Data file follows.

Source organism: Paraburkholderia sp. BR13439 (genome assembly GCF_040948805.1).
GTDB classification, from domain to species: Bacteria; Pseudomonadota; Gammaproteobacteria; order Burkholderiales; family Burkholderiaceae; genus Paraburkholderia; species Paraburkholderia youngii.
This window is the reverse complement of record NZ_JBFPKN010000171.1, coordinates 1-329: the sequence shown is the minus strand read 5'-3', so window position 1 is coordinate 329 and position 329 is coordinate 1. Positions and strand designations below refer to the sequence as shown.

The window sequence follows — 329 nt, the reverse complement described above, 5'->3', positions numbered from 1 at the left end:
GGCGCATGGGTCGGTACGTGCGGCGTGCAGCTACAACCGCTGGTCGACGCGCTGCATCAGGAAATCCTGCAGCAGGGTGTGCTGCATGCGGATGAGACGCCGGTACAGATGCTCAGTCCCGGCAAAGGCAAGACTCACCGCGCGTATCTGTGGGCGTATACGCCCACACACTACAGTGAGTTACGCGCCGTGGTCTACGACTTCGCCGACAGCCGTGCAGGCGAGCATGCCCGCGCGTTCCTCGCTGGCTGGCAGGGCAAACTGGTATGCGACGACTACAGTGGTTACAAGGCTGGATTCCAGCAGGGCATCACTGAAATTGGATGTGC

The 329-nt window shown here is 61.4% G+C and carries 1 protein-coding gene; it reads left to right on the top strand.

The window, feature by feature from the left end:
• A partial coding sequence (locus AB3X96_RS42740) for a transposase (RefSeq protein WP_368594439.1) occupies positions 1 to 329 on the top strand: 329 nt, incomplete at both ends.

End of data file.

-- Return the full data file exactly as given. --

Source organism: Paraburkholderia sp. BR13439 (genome assembly GCF_040948805.1).
GTDB classification, from domain to species: Bacteria; Pseudomonadota; Gammaproteobacteria; order Burkholderiales; family Burkholderiaceae; genus Paraburkholderia; species Paraburkholderia youngii.
This window is the reverse complement of record NZ_JBFPKN010000171.1, coordinates 1-329: the sequence shown is the minus strand read 5'-3', so window position 1 is coordinate 329 and position 329 is coordinate 1. Positions and strand designations below refer to the sequence as shown.

The window sequence follows — 329 nt, the reverse complement described above, 5'->3', positions numbered from 1 at the left end:
GGCGCATGGGTCGGTACGTGCGGCGTGCAGCTACAACCGCTGGTCGACGCGCTGCATCAGGAAATCCTGCAGCAGGGTGTGCTGCATGCGGATGAGACGCCGGTACAGATGCTCAGTCCCGGCAAAGGCAAGACTCACCGCGCGTATCTGTGGGCGTATACGCCCACACACTACAGTGAGTTACGCGCCGTGGTCTACGACTTCGCCGACAGCCGTGCAGGCGAGCATGCCCGCGCGTTCCTCGCTGGCTGGCAGGGCAAACTGGTATGCGACGACTACAGTGGTTACAAGGCTGGATTCCAGCAGGGCATCACTGAAATTGGATGTGC

The 329-nt window shown here is 61.4% G+C and carries 1 protein-coding gene; it reads left to right on the top strand.

The window, feature by feature from the left end:
• A partial coding sequence (locus AB3X96_RS42740) for a transposase (RefSeq protein WP_368594439.1) occupies positions 1 to 329 on the top strand: 329 nt, incomplete at both ends.